No matter how strong the legal argument, if the general populace is opposed to a measure, then the general populace will make its will known.

I do not argue that gays should abandon the fight for marriage equality. However, the courts are certainly the wrong battleground at this stage. Like the Roe decision, any court ruling that mandates same-sex marriage will meet likely meet resentment and resistance from the population at large. Ungalvanized, that resistance has already translated into state-level anti-gay measures and a strong push for a Federal Marriage Amendment. Galvanized, that resistance could be even stronger.

Before the courts are employed, that resistance must be overcome if the right to same-sex marriage is to be truly secured. This means that the public must be convinced in debates that same-sex marriage does not threaten the institution of opposite-sex marriage. This means that legislatures must be pressed to amend statutes. If the legislatures cannot be pressed, this means that campaigns must be mounted to replace the legislators themselves.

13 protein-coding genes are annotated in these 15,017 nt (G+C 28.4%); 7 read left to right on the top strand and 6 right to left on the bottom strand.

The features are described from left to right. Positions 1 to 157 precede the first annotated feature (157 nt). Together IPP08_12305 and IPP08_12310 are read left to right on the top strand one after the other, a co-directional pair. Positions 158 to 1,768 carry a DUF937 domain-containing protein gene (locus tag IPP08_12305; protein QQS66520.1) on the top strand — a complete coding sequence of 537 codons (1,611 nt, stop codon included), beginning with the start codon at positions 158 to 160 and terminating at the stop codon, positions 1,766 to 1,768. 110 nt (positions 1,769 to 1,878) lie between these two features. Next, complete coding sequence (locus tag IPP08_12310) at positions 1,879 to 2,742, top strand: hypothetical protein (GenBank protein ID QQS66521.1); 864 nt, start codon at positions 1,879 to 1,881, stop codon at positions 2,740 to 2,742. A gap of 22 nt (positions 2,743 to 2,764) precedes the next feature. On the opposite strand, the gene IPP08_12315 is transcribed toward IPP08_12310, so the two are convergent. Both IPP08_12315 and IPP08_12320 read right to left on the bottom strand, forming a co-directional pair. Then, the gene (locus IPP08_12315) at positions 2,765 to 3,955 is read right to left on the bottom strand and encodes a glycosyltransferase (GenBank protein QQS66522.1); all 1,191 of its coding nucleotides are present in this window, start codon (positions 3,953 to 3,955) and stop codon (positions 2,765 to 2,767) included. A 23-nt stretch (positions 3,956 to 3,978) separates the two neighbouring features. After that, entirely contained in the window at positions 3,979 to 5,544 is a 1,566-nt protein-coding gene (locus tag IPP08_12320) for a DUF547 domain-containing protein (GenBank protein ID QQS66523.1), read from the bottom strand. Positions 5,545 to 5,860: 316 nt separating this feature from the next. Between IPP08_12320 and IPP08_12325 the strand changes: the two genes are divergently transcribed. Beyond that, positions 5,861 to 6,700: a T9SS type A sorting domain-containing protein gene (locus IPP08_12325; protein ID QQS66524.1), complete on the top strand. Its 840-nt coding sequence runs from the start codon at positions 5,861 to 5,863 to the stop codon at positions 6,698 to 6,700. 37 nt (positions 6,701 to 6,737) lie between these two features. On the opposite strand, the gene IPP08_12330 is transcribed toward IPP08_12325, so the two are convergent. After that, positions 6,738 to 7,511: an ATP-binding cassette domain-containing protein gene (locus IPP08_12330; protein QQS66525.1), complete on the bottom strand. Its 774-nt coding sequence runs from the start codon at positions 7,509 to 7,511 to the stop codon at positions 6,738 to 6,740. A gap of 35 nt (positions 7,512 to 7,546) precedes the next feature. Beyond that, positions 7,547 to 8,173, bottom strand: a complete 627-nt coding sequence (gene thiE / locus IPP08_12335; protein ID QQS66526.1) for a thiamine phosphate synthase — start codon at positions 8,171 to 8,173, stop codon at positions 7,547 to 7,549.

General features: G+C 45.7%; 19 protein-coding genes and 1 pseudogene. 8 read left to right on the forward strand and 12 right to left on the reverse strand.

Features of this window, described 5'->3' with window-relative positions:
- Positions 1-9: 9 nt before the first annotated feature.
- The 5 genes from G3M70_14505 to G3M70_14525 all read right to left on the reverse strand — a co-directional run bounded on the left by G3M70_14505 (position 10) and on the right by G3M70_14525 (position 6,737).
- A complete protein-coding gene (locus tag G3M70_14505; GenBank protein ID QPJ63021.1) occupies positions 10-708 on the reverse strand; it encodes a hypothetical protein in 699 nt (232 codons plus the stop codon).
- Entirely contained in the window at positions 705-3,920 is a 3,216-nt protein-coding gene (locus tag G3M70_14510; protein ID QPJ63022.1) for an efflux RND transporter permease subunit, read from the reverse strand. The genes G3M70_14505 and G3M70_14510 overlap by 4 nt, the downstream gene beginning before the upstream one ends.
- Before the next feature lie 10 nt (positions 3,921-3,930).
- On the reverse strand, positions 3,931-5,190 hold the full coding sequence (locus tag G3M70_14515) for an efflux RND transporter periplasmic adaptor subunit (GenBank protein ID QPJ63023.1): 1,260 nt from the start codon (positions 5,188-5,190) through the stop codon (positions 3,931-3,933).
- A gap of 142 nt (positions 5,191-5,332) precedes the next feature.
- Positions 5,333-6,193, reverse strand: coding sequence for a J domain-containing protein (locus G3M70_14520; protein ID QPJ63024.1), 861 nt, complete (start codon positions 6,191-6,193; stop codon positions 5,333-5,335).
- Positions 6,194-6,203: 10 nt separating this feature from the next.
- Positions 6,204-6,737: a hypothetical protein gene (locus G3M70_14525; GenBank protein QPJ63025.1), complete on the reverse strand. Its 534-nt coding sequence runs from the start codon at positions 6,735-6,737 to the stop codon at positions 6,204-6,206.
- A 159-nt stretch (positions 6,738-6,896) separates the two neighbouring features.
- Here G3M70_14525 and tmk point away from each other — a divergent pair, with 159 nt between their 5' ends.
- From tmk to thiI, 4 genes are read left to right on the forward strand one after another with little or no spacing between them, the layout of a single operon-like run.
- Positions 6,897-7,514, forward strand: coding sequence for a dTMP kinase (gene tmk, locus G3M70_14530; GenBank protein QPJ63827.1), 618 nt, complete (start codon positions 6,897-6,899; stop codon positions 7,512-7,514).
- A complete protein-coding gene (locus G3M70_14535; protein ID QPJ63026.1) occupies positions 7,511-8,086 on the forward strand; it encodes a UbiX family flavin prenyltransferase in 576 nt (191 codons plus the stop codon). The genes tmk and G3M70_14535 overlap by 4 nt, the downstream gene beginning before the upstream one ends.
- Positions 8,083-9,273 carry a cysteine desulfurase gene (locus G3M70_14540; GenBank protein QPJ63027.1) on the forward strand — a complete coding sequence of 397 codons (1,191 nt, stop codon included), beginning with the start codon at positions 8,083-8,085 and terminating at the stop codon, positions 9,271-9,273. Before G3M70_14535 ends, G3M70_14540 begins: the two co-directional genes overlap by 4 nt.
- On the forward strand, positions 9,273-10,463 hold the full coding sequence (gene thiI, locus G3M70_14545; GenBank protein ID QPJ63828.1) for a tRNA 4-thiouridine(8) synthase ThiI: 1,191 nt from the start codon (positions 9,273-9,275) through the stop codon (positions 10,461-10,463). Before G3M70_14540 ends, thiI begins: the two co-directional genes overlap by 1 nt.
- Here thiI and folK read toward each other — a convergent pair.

Yes, building consensus through the legislatures is much harder and less dramatic than the convincing a judge to apply his pen. But ultimately, it is the best way to achieve marriage equality without the divisiveness that arose in the wake of Roe.

Pennywit is the chief cook and bottlewasher at Pennywit.com.


Comments (22)

1. Heterosexuals have th... (Below threshold)

1. Heterosexuals have the right to marry those whom they choose without restriction;